I said sure and thanked him for his help. A moment later, he spoke up again.

“What’s editing?”

Don’t we all feel that way sometimes? I have 50,000 words that I’m sure aren’t in the right order, and most of which probably won’t even stay on the page. If there are strict rules to editing, I haven’t figured them out. It’s a layered process of cutting what isn’t helping the whole and adding in other pieces to make each line sing. It’s push and pull. It’s frustrating. It’s hard to know when you’re finished. But it’s a necessity.

Before editing, all I have is a first draft. That’s something commendable, for sure, but the “first” part sticks out to me. It will probably be months before I can put “final” on this draft. Often, the time goals I set are too ambitious. But every time I sit down to work on it, I get a bit closer.

Sure, there are days it seems that handing it off to my little guy might not be such a bad idea. What I really need, though, is his attitude—that I can do anything, and because this novel is mine and mine alone, I am going to be best editor for it.

What Lauren Oliver Learned While Writing a Novel

I am thrilled to have had the opportunity to interview New York Times-bestselling author Lauren Oliver on her experiences as an editor, a writer, and the founder of literary incubator Paper Lantern Lit.

 

In October of last year, I heard Ms. Oliver speak on a panel at the Boston Book Festival. She discussed her writing honestly and humbly, and I left inspired, encouraged, and wanting to know more. I’m excited to share our conversation here, as the newest installment of this publishing-professional-turned-novelist interview series. Grab a pen, because you’re going to want to take notes.

New Author Photo

 

Before you were a published author, you were an editorial assistant at a YA imprint. What did you learn there that fueled or challenged your own path to publication?

Before I worked as an editor, I was writing long and structure-less books tedious in their description and characterizations. Working for a commercial YA imprint actually taught me about story for the first time—about the need for tension and resolution, about the way that the components of narrative work.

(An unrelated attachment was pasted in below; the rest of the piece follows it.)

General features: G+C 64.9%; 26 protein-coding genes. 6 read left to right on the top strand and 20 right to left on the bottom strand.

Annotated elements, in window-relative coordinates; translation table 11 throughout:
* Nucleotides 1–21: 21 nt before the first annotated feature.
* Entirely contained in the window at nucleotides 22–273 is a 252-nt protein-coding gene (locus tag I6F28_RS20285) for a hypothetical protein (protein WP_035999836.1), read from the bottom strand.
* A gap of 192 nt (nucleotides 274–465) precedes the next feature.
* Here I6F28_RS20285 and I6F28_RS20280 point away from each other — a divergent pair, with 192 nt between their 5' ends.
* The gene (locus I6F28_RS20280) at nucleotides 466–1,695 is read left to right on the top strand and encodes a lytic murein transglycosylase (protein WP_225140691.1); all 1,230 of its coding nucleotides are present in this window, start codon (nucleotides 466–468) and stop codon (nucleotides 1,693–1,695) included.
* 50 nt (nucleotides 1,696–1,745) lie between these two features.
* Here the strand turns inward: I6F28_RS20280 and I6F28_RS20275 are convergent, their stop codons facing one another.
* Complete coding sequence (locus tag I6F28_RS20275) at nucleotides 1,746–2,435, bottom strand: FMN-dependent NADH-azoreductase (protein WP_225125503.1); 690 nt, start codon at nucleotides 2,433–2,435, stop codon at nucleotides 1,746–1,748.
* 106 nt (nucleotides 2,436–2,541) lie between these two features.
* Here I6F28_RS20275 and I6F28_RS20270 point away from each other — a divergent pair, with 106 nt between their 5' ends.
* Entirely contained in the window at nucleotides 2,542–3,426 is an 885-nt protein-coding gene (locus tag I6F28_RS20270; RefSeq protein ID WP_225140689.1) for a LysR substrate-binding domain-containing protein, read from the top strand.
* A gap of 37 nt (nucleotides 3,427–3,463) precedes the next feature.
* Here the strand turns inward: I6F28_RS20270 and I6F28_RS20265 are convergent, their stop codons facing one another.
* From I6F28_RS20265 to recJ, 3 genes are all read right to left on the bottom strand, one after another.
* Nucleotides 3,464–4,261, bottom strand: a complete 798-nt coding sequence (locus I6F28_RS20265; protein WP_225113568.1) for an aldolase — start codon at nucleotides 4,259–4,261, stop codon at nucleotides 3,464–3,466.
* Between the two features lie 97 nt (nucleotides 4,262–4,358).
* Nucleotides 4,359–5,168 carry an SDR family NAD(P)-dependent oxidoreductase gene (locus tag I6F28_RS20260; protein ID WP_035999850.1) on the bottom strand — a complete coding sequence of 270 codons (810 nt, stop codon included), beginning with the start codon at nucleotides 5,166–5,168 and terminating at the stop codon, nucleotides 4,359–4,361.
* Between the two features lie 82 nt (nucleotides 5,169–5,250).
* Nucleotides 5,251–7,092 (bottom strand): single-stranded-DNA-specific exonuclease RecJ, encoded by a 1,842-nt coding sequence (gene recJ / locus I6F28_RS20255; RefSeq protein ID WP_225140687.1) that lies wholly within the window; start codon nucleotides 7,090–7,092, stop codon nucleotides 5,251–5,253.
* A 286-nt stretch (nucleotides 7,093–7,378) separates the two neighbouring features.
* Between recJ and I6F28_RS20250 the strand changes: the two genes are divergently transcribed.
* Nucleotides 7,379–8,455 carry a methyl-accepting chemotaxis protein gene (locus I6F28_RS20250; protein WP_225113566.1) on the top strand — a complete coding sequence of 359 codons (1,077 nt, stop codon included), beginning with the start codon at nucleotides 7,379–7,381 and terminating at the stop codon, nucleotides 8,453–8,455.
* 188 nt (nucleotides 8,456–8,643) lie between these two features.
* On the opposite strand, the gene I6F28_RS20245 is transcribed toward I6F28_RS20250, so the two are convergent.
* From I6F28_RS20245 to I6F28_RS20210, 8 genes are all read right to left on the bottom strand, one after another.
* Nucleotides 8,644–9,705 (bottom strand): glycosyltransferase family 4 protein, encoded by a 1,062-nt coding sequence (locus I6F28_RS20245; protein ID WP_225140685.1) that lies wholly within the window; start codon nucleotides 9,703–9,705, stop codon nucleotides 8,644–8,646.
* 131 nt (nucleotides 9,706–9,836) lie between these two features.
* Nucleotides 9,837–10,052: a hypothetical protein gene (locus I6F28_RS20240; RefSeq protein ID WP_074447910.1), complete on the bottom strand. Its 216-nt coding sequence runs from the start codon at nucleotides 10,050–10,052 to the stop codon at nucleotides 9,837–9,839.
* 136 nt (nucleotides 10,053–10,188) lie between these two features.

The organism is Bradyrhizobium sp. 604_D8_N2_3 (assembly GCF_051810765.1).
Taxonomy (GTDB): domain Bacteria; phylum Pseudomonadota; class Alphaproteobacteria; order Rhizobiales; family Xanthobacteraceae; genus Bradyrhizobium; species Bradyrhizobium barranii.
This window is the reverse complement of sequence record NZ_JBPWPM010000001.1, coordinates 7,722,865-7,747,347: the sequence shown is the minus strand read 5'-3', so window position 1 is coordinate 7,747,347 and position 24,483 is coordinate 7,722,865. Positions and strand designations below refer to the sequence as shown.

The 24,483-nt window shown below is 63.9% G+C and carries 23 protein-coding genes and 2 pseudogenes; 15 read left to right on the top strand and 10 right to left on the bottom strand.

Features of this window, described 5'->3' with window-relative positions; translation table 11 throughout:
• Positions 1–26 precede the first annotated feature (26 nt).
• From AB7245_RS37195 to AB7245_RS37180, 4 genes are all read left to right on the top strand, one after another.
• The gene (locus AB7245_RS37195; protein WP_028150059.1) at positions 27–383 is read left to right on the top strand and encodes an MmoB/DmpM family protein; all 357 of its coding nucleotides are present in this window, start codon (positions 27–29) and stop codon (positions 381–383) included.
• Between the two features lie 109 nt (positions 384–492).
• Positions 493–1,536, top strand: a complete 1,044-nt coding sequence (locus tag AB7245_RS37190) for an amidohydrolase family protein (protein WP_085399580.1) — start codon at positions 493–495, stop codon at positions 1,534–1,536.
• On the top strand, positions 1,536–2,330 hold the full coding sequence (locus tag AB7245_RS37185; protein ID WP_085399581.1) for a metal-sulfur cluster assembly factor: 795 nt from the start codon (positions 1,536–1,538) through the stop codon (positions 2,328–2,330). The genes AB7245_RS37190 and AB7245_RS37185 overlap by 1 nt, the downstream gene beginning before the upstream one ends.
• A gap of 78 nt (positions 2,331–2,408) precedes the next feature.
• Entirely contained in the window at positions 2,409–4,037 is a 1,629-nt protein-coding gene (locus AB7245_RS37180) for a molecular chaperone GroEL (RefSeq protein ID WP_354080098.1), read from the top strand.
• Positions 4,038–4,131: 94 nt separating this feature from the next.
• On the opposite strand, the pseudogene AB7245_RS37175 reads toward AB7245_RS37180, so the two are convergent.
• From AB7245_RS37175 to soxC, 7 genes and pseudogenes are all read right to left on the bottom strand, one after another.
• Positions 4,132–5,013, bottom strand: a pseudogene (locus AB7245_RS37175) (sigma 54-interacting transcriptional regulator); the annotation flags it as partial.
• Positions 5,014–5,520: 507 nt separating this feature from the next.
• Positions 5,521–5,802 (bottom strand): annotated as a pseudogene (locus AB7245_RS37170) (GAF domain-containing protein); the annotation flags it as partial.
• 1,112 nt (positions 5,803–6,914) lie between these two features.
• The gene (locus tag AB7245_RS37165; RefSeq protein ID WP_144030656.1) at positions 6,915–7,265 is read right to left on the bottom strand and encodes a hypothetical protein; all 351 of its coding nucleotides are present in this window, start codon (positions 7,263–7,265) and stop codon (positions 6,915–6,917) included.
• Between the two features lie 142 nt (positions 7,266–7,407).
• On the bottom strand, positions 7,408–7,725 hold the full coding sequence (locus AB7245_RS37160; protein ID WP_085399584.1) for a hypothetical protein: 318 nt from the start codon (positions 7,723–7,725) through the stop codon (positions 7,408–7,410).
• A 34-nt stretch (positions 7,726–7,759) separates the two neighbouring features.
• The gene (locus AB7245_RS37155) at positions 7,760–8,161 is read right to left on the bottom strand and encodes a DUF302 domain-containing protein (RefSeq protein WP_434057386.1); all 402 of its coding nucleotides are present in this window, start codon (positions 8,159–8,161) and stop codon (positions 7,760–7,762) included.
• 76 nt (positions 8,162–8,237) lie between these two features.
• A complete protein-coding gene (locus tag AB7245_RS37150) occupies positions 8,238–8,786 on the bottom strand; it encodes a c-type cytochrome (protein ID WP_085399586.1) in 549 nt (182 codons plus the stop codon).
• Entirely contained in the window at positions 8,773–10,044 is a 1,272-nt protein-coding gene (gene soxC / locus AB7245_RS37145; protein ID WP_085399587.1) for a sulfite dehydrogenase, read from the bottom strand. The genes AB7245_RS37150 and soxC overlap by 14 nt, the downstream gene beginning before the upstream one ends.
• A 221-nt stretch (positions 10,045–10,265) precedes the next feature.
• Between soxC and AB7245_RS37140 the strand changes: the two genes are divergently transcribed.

You still work with authors as one of the founders of Paper Lantern Lit, a literary incubator. How does working with other writers’ work encourage your own writing? 

I just like being immersed in the field. I have a great macro sense of the industry because working at PLL requires it, which helps, I think, to keep my antennae up. And working with creative people inspires creativity. As humans, we’re emulators and sponges: we absorb the attitudes of the people around us.

 

PLL develops ideas and then pairs them with talented writers to craft manuscripts. How does this method relate to the way you write? Do you always have an outline first?

I don’t. I very rarely begin with an outline, although I always do develop some kind of outline to work from or within ultimately. Otherwise I end up reverting to kind of meandering ruminations about the nature of people. Nobody wants to read that.

 

I was fortunate to hear you speak on a panel titled “Fiction with a Twist” at the Boston Book Festival in October 2014. There, you remarked that you’ve gotten tangled up in reactions and sales of your books, and you intend to spend time becoming a better writer. Part of that will entail becoming a student again, enrolling in graduate classes. What in particular are you looking to retrain in yourself, and how?

I just want to get better. I want to get better, and I want to be able to separate what I’m doing from my expectations of its commercial success in order to take more risks and push my boundaries.

 

You said at the festival that you read very broadly. Are there certain genres or titles you intend to study as part of the “retraining” process?

No, although there are books I’ve been meaning to read or re-read—Chris Adrian’s short stories, for example; Love In the Time of Cholera; Wolf Hall—so I’ll tackle those. But I’m always reading so widely and with such voraciousness, it’s not so much a question of my reading habits as it is my writing habits.

 

Do you have a single writing process or a different procedure for each of your audiences (middle-grade, young adult, and adult)? What did you try to figure out what works for you? Are you satisfied with your process, or do you intend to change things as you “retrain” yourself?